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What Do People Say To You When You Whip Out That Pen?



Common perceptions  

464 members have voted

  1. 1. What do people say to you when you get out your FP?

    • "My, that's a weird looking pen."
      50
    • "That's a cool pen!"
      167
    • "Is that a fountain pen?"
      182
    • "Is that a weapon?"
      12
    • "Can I borrow it?"
      40
    • "Do you use fountain pens? I do too! (goes off into a monologue)"
      19
    • "That's a very posh pen."
      55
    • Other (write them in the posts!)
      97


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My boss: I buy you a €2000 laptop and you use that to take notes?

Me: Yes, a study shows that you remember more if you take your notes the analog way. Oh, and by the way, we need better notepads, my ink feathers on these...

My boss: :rolleyes:

... Never underestimate the power of human stupidity ...

 

Keep track of the progress in my quest for a less terrible handwriting here: http://www.fountainpennetwork.com/forum/index.php/topic/262105-handwriting-from-hell-a-quest-for-personal-improvement/?do=findComment&comment=2917072

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  • GabrielleDuVent

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a friend said that I'm from other time, without a beat I demanded to know what year is it.

'The Yo-Yo maneuver is very difficult to explain. It was first perfected by the well-known Chinese fighter pilot Yo-Yo Noritake. He also found it difficult to explain, being quite devoid of English.

So we left it at that. He showed us the maneuver after a sort. B*****d stole my kill.'

-Squadron Leader K. G. Holland, RAF. WWII China.

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Older people generally don't say anything. My peers (aka younger people in their late teens and early 20s) think it's the (bleep). They usually can't resist making a comment about how cool the pen is, and of course, how great my handwriting is also :P I'm glad the people in my life are so accepting. I don't get all the stabby comments, haha. Most fountain pens run broader than ballpoint pens, so unless you have an XXXF hairline spencerian or something, I can't imagine anyone using an FP as a bladed weapon. And even IF you have an XXXF, it amounts to at most a very thick needle. (I do, however, remember a youtube clip from a film where some villain savaged a poor chap with his FP)

 

I've personally had things from "you think you're classy because you use a weird pen, don't you?" (?!?!?!) to "is that a weapon?". I've only had a few people identify them as fountain pens.

Were they serious? Gosh, that's so rude. If I meet someone who said that in earnest, I wouldn't want to talk to them again. First of all, where do they get off assuming that before you even say anything? Secondly, people who have chips this big on their shoulders can't be pleasant company.

Edited by Rubicon
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GabrielleDuVent

Were they serious? Gosh, that's so rude. If I meet someone who said that in earnest, I wouldn't want to talk to them again. First of all, where do they get off assuming that before you even say anything? Secondly, people who have chips this big on their shoulders can't be pleasant company.

 

Yeah, but that might have been my fault. I evidently appear as stand-offish and detached. Compound that to blazers (they aren't from Saville Row, but apparently collared shirts and jackets make you look haughty), leather shoes, and a pen that doesn't have BIC on it... it all is a quick spiral to "my goodness, you must think you're posh". Antagonism from the get-go.

 

I must appear as a female version of Robert Langdon or something. Minus the Mickey watch.

Tes rires retroussés comme à son bord la rose,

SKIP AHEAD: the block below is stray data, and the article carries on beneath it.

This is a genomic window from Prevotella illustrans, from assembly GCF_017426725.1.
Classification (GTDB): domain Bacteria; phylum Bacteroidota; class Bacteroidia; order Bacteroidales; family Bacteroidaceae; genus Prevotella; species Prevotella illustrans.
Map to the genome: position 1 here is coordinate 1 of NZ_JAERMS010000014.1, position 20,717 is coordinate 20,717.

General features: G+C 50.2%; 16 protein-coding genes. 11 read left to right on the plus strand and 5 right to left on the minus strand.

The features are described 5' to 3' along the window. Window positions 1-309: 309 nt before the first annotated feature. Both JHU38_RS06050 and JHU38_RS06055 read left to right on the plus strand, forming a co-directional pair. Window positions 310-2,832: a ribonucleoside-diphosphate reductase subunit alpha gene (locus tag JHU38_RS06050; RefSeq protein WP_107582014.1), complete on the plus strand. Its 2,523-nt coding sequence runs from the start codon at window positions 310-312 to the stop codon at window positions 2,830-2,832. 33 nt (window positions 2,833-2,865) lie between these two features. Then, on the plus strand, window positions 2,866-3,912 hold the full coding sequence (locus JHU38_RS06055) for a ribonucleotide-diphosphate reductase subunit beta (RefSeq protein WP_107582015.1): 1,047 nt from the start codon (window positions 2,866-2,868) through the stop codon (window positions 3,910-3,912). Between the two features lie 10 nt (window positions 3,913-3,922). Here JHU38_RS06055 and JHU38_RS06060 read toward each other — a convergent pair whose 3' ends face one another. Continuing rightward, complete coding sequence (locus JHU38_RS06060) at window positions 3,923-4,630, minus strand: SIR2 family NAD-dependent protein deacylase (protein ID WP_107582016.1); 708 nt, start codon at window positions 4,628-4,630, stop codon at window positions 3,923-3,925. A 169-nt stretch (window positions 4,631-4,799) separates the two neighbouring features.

Effacent mon dépit de ta métamorphose;


Tu t'éveilles, alors le rêve est oublié.



-Jean Cocteau, from Plaint-Chant, 1923

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The Journeyman

Some of the entries here reminded me of what happened to me when I moved to the town where I now live. I moved here some years ago but only heard the following within the last year.

A top priority for me was finding a local coffee shop where I could be comfortable to sit and read, write and generally watch the world go by. After I moved here I began frequenting the coffee shop which is now my "local" and which I use multiple times each week. Of course they now know me well and confided to me that when I first started to come in and sit for lengthy periods of time, because I was always writing with a FP (either in my notebook or diary - though they didn't know what I was writing) they speculated what I was doing. They concluded that I was Government tax investigator keeping a record of the trade they were doing to check it was all being declared on their tax returns! Apparently the fact I wrote so much AND used an "old fashioned" pen suggested to them I must work for the government! First impressions, eh? I confess I felt their view of me was a bit insulting, though I can understand where they were coming from! I have pointed out however their views of me say more about their guilty conscience than my appearance! Interesting though that their view of using a FP was that it was a sign of officialdom!

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Did i pay tax for this bundle of iily coffee...... i must prove i must prove.

'The Yo-Yo maneuver is very difficult to explain. It was first perfected by the well-known Chinese fighter pilot Yo-Yo Noritake. He also found it difficult to explain, being quite devoid of English.

So we left it at that. He showed us the maneuver after a sort. B*****d stole my kill.'

-Squadron Leader K. G. Holland, RAF. WWII China.

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Yeah, but that might have been my fault. I evidently appear as stand-offish and detached. Compound that to blazers (they aren't from Saville Row, but apparently collared shirts and jackets make you look haughty), leather shoes, and a pen that doesn't have BIC on it... it all is a quick spiral to "my goodness, you must think you're posh". Antagonism from the get-go.

 

I must appear as a female version of Robert Langdon or something. Minus the Mickey watch.

Oi veh.

 

You were dressed (1) as a lady would for a business meeting and (2) fairly stylishly so and that's "standoffish?" I guess I'd have been categorized the same way, I'd have been wearing either a chalk-striped suit, white or blue shirt with a tie and black wingtips or a Harris tweed sport coat, blue Oxford shirt with a tie, khaki trousers and cordovan loafers. And taking notes with a fountain pen.